Tag Archives: RIVER LIFFEY

The Custom House – A Dublin Favourite

James Gandon

James Gandon

The Custom House is one of Dublin’s most important and beautiful buildings,  and the first major work designed by James Gandon. He was also responsible for such iconic buildings as the Four Courts, King’s Inns and the curved    screen and portico for the Irish Houses of Parliament facing College Street.

John Beresford, who was appointed the Commissioner for Revenue in Ireland in 1780, was determined to have the new building further east and away from the Parliament Street – Capel Street axis. This decision met with great resistance from merchants who felt that it would reduce trade and property values. Construction was halted by members of Dublin Corporation and the High Sheriff who led a demonstration of may thousand. Beresford, however, was determined to have the building situated on the newly reclaimed land on the north quays and appointed Thomas Cooley as architect. When he died suddenly, Beresford contacted Gandon who came from London and began work in 1781.

Gandon's drawing desk

Gandon’s drawing desk

Work continued for ten years providing employment for the city’s carpenters and stonemasons, and was officially opened on 7th  November 1791. It cost £200,000, a huge sum at the time. The building is 375 feet in length and 205 feet in depth, and has four fronts, of which the south (facing the Liffey) is entirely of Portland stone, and the others of granite. The exterior is adorned with sculptures and coats-of-arms by Thomas Banks, Agnostino Carlini and Edward Smyth who carved a series of sculpted keystones symbolising the rivers of Ireland.

The building was destroyed in May 1921 during the Irish Civil when centuries of records were irrevocably lost. The dome, with the statue of Commerce  atop, was replaced using Ardbraccan limestone that is darker than the original Portland stone. Sadly, most of Gandon’s original interior that was destroyed was impossible to replace, but the building is still one of the city’s favourites.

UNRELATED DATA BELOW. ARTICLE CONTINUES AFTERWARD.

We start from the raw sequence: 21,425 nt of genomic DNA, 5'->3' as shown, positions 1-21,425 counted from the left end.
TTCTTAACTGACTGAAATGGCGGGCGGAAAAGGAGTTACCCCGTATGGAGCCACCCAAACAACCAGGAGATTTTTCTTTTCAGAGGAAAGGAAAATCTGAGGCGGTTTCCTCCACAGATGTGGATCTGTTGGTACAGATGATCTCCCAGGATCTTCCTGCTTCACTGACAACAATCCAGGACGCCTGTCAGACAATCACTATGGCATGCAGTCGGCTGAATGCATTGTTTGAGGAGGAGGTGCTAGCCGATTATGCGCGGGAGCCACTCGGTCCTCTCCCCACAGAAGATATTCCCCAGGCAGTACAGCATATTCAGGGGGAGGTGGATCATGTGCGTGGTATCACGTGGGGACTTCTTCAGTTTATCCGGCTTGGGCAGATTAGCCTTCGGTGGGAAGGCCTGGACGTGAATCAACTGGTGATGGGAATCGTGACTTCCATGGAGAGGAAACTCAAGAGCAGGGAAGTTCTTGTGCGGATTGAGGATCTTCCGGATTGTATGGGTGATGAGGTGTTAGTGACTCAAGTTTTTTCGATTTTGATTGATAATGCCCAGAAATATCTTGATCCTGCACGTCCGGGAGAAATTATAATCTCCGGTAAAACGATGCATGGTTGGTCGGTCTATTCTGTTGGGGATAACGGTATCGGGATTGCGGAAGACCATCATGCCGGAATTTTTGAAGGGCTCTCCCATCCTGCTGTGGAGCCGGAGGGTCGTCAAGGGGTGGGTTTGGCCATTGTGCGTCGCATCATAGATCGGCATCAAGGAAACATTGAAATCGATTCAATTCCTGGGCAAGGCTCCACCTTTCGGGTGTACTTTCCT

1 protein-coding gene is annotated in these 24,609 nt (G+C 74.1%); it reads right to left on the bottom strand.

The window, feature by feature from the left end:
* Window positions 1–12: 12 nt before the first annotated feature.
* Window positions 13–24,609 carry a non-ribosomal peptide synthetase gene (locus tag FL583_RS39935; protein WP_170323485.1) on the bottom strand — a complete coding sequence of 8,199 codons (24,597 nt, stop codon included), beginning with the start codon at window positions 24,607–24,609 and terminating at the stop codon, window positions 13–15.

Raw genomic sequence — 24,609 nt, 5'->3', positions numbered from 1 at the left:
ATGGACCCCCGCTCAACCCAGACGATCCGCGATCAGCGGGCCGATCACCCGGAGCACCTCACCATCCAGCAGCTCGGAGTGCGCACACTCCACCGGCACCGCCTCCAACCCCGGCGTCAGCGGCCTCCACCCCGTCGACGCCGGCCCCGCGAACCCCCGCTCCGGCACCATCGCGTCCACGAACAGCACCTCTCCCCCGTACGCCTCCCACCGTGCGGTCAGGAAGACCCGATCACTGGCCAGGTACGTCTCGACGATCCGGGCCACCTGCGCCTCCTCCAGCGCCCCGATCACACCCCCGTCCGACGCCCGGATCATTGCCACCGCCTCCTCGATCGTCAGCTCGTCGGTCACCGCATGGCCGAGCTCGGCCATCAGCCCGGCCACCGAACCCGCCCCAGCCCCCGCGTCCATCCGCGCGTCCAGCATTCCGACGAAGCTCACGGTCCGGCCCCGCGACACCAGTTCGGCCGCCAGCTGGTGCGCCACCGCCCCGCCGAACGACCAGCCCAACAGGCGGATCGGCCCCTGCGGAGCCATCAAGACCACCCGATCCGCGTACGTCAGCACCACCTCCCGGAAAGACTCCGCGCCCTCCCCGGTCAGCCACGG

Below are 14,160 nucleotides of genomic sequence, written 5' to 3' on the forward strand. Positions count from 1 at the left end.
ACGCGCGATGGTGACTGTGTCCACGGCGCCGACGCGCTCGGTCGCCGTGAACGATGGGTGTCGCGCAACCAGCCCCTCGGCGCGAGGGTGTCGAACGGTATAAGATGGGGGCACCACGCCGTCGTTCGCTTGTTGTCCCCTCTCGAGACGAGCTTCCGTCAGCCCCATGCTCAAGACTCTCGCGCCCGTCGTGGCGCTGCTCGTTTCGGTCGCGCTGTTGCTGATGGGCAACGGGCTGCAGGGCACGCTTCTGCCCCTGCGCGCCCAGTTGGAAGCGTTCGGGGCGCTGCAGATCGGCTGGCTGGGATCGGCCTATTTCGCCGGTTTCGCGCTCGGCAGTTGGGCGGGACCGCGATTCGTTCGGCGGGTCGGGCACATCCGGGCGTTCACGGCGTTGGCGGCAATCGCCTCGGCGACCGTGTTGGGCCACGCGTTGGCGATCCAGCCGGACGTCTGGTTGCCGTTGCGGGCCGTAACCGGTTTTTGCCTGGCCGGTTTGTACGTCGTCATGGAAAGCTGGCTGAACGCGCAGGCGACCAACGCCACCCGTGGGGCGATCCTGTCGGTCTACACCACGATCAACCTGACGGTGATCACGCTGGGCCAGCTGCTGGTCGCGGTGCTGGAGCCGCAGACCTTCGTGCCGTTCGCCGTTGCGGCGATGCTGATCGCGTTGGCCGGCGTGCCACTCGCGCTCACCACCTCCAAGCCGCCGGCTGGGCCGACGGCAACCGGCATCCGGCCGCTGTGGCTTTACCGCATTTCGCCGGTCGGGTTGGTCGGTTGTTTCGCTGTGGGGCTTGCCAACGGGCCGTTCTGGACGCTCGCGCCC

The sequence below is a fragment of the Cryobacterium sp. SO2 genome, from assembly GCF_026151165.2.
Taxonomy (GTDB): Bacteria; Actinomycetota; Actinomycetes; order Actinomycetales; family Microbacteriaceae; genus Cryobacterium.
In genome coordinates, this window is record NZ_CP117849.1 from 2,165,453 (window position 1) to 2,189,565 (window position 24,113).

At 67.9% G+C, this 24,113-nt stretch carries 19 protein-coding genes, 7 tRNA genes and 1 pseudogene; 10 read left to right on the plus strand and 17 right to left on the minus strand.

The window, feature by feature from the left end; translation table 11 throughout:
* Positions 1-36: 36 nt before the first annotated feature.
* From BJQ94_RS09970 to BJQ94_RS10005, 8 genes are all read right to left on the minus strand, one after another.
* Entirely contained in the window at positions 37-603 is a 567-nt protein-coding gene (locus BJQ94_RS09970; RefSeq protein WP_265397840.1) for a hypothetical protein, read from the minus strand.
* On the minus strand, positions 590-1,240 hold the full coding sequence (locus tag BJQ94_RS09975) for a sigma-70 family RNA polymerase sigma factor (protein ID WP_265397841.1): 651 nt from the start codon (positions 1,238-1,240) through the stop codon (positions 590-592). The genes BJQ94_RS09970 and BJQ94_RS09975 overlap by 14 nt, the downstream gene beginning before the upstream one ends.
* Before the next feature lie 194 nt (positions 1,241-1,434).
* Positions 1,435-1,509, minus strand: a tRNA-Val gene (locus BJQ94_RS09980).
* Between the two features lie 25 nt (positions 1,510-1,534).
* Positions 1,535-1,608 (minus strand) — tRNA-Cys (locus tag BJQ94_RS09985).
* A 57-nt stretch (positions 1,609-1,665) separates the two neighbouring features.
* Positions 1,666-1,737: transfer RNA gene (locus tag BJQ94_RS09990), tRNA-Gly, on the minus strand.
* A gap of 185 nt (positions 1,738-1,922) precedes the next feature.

Custom Hose & Liffey - reflected beauty

Custom Hose & Liffey – reflected beauty

 

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Girls on Tour

Finding a permanent place to stay in Dublin these days is not easy, and two of its most famous women can attest to that. Both of them appeared in 1988 as part of the Dublin Millennium celebrations, and although they have left their original abodes they are integral to the city’s fabric. Anna Livia and Molly Malone may have been ‘Girls on Tour’ but that situation will be corrected in the future with the completion of the LUAS extension around College Green.

Anna Livia - float on!

Anna Livia – float on!

Anna Livia, the bronze monument created by Eamonn O’Doherty, was commissioned by Michael Smurfit in memory of his father Jefferson Smurfit, and presented to the city. It was situated on O’Connell Street, at the site where the Spire now stands, and soon became known as the Floozie in the Jacuzzi.  It was removed in 2001 to make way for the Spire, and now resides in the Croppies Memorial Park (close to the Liffey), a quieter site more suited to her calm, reclining image.  

Molly Malone is still ‘on tour’ having moved from Grafton Street to Suffolk Street in 2014, and will be there until 2017 when the LUAS track is finished. Probably the city’s most famous woman, she is based on a fictional 17th century fishmonger who plied her trade on the streets of Dublin and died young.

The statue, designed by Jeanne Rynhart, was presented to the city by Jury’s Hotel Group, and unveiled by Lord Mayor, Ben Briscoe, on 13th June 1988 – Molly Malone Day – and has since become one the most photographed statues in the city. Typically, Dubliners have christened her ‘The Tart with the Cart’ and ‘The Trollop with the Scallop’ and other more profane names. Her new home outside the Dublin Tourist Office has brought her more attention, and although she no longer pushes her wheelbarrow about, in the minds of Dubliners she is very much ‘Alive, alive, oh!

Molly Malone - 'Alive, alive oh!'

Molly Malone – ‘Alive, alive oh!’

 

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Liffey Bridges – Part 2

Ha'penny Bridge - first footbridge

Ha’penny Bridge – first footbridge